A study which showed that patients ranked nausea and vomiting as their most distressing side-effects of chemotherapy reinforced the need to discover more effective antiemetics. Nausea and vomiting impact on patients’ quality of life. It is important to have patients rank their own adverse experiences and this may differ from an observer’s assessment. A breakthrough in ameliorating acute post chemotherapy emesis occurred with the introduction of the 5 hydroxytryptamine3 antagonists. However, a repeat of patients’ ranking of the severity of side-effects of chemotherapy after the introduction of these drugs still showed nausea and vomiting ranking in the top three. This was due to poor control of delayed emesis, which occurs after 24 hours. A study comparing clinicians’ predictions of the severity of patients’ emesis against their actual experience post chemotherapy showed that clinicians underestimated delayed emesis by up to 28%. The next development in antiemetics was the advent of the neurokinin1 receptor antagonists. When added to ondansetron and dexamethasone the control of delayed emesis was improved by up to 25%. Patients’ experiences of side-effects remains variable. Expectation of nausea for example, can influence the experience of that side-effect. There is a need to repeat a study of patients’ perceptions of toxicity to judge the impact of the triple antiemetic therapy regimens.

On the receiving end: cancer patients’ perceptions of the burden of chemotherapy

Martin HN Tattersall

During the 1970s cancer chemotherapy began to emerge from the research environment of leukaemia and paediatric cancer units to become a part of the management of common cancers occurring in adults. Expectations were high that the successes of chemotherapy in leukaemia and lymphoma would be mirrored in treatment of adult solid tumours. The Sydney branch of the Ludwig Institute for Cancer Research, established at the University of Sydney Royal Prince Alfred Hospital in 1977, reported in 1980 that approximately half the chemotherapy given to adults was palliative in intent and that median life expectancy of those patients was 44 weeks.1 At the time, most chemotherapy was administered to hospitalised patients and the predominant side-effects were nausea, vomiting and alopecia.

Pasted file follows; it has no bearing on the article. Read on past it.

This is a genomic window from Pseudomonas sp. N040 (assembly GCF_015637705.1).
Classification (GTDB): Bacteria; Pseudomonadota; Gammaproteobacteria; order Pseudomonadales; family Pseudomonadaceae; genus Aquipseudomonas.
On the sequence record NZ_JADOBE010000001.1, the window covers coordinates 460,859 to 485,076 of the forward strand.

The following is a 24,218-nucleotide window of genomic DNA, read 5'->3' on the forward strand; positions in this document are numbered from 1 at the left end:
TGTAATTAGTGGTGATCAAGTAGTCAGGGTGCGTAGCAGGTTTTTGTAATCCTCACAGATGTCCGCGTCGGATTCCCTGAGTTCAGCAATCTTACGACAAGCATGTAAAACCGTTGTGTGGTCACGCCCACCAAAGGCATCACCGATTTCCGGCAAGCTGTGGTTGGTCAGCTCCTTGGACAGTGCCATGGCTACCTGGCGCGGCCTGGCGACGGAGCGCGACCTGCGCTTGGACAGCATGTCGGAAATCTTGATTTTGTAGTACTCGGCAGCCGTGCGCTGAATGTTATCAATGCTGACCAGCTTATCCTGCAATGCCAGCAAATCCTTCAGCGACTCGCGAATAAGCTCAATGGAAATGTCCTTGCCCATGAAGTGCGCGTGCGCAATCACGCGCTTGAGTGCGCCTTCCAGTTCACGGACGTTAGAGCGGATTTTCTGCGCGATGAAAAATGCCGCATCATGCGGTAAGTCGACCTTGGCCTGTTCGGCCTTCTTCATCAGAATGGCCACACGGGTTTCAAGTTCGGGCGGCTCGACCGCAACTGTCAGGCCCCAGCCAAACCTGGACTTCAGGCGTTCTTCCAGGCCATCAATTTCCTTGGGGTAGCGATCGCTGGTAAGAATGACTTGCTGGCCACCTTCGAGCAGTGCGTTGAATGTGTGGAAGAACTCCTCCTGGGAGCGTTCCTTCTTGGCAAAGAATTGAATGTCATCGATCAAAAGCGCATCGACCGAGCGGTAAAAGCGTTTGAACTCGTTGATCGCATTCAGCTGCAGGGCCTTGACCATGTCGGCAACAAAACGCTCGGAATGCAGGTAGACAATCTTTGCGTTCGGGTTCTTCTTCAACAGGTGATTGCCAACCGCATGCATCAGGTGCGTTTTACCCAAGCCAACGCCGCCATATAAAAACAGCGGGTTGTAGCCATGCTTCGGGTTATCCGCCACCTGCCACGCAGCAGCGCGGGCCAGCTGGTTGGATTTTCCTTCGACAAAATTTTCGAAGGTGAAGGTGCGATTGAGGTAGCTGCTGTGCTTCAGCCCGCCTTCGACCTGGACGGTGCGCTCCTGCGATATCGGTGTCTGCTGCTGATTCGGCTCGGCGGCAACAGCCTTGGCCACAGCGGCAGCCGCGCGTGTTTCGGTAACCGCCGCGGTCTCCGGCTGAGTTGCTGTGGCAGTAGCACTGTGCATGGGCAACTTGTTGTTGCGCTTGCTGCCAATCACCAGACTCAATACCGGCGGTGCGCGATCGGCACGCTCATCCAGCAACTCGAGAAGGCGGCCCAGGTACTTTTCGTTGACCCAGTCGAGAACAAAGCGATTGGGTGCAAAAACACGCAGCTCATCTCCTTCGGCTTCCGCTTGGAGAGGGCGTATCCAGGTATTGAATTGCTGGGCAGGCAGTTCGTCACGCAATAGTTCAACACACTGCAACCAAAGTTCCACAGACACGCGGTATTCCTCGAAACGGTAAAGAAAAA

Quality of life research that shaped oncologists’ thinking and practice

Martin Stockler

Alan Coates is a pioneer of quality of life research in oncology. This paper reviews three threads in his extensive program of quality of life research that have had enduring influences on how we think about cancer and manage it. The studies produced counterintuitive conclusions to three pragmatic questions: 1) How long should chemotherapy continue in responding patients with advanced cancer? 2) Is baseline quality of life prognostic in people with advanced cancer? 3) What benefits are needed to make adjuvant chemotherapy worthwhile? This research was done predominantly in people with breast cancer and melanoma, but its implications extend to the management of all malignancies.